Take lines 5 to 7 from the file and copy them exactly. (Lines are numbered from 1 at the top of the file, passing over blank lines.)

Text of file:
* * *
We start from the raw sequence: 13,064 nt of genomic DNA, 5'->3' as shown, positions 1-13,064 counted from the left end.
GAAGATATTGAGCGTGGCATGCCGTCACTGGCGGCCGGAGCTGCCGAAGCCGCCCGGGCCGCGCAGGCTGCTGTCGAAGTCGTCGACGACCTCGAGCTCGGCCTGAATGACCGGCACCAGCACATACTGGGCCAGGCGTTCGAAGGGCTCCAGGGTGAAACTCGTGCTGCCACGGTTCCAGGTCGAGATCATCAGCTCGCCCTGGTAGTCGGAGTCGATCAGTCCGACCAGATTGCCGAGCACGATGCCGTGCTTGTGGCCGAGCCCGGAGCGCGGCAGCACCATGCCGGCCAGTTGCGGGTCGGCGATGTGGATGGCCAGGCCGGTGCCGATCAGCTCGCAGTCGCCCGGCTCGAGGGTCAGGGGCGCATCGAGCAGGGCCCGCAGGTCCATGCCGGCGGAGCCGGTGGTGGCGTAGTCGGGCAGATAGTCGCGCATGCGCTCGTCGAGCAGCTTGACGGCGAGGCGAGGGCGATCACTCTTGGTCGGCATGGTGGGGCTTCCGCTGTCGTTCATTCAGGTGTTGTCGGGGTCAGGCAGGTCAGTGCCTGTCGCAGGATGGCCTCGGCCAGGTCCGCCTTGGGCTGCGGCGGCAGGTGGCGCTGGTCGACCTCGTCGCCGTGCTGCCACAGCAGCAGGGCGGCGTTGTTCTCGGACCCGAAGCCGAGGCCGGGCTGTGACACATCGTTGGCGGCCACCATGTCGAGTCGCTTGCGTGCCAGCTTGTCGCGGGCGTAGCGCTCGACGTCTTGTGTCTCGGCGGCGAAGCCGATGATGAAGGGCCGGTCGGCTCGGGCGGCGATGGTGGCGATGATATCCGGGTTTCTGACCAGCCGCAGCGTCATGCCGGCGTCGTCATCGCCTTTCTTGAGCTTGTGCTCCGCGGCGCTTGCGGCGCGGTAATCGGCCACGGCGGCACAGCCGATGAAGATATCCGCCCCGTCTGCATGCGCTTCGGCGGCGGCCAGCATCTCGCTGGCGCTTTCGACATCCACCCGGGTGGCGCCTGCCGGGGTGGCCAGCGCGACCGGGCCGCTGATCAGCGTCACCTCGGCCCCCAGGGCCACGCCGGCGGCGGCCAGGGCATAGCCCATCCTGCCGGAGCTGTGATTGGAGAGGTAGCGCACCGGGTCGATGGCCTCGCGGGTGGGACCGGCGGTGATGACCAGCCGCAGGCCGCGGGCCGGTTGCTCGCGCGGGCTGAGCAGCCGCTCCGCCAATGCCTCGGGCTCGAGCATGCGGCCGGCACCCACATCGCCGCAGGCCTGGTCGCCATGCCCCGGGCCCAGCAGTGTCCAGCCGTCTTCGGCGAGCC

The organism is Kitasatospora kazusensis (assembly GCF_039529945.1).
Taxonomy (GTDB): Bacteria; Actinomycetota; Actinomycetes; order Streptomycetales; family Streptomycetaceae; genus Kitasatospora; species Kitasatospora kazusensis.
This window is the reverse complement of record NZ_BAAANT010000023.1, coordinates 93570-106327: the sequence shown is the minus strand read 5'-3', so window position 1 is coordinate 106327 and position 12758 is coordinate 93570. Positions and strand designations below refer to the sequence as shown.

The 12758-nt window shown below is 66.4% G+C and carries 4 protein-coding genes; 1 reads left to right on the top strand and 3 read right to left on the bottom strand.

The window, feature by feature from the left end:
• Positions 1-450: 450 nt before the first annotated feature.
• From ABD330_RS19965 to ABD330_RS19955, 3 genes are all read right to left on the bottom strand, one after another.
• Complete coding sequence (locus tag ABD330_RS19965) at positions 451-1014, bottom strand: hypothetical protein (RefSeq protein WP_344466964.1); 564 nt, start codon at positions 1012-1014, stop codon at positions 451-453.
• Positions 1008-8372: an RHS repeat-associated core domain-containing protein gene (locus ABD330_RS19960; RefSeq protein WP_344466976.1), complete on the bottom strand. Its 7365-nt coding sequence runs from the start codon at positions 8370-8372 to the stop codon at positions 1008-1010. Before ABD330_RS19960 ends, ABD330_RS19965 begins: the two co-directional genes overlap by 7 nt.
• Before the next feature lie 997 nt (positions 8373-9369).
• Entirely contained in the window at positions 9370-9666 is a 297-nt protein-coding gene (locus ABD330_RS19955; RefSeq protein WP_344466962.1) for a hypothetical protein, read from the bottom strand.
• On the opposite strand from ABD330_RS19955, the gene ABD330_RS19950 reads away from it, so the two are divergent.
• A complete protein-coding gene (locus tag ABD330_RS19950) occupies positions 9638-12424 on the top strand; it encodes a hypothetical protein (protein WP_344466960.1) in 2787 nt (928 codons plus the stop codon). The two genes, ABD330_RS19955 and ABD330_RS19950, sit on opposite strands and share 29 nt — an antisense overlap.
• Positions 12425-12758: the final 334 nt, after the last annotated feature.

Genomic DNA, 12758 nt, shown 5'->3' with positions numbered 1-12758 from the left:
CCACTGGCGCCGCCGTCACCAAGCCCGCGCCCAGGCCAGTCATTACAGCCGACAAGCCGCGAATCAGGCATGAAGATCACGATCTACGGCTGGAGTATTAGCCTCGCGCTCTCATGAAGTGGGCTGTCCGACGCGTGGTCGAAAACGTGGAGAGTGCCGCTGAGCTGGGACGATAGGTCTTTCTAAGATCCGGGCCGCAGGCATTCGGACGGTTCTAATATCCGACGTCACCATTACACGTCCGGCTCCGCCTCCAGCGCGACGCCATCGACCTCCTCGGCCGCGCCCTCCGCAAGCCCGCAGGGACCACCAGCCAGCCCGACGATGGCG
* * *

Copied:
This window is the reverse complement of record NZ_BAAANT010000023.1, coordinates 93570-106327: the sequence shown is the minus strand read 5'-3', so window position 1 is coordinate 106327 and position 12758 is coordinate 93570. Positions and strand designations below refer to the sequence as shown.

The 12758-nt window shown below is 66.4% G+C and carries 4 protein-coding genes; 1 reads left to right on the top strand and 3 read right to left on the bottom strand.

The window, feature by feature from the left end: